"In the dry grinding of most materials in a ball mill or similar apparatus, a degree of fineness is eventually reached when a noticeable decrease in the efficiency of grinding occurs. The degree of fineness where this phenomenon occurs, as measured by the specific surface of the material being ground, varies greatly with different materials. The accompanying effect in all cases, however, is the formation of a coating upon the balls; this coating in the case of cement adheres tightly to the balls and increases in thickness as grinding progresses after the initial "coating' fineness has been reached. Usually an agglomeration or flocculation of the fine particles which have previously been produced also occurs. The first effect tends to cushion the blows of the balls, and both effects tend to defeat the object of continued grinding. It was the purpose of this work to study these effects"--Introduction, page 1.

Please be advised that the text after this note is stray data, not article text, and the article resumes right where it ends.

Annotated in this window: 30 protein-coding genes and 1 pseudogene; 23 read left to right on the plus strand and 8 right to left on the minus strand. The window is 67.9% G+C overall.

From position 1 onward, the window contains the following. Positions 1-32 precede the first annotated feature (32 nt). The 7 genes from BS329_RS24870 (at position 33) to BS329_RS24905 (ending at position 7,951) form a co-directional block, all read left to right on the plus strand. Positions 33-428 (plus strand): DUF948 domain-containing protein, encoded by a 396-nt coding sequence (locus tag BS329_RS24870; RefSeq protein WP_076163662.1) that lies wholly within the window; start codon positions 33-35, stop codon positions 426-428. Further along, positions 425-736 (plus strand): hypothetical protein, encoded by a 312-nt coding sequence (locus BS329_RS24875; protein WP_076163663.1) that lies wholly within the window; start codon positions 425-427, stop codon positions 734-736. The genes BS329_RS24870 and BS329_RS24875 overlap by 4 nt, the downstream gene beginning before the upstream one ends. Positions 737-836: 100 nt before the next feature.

Conrad, Frank H., 1902-1983
Chemical and Biochemical Engineering
M.S. in Chemical Engineering
Missouri Portland Cement Company
Missouri School of Mines and Metallurgy
iii, 64 pages
© 1940 Eugene Farrell Hill, All rights reserved.
Thesis - Open Access
Grinding and polishing
Portland cement -- Additives
Print OCLC #
Electronic OCLC #
Link to Catalog Record
Hill, Eugene Farrell, "The effect of addition agents in grinding Portland cement clinker" (1940). Masters Theses. 6663.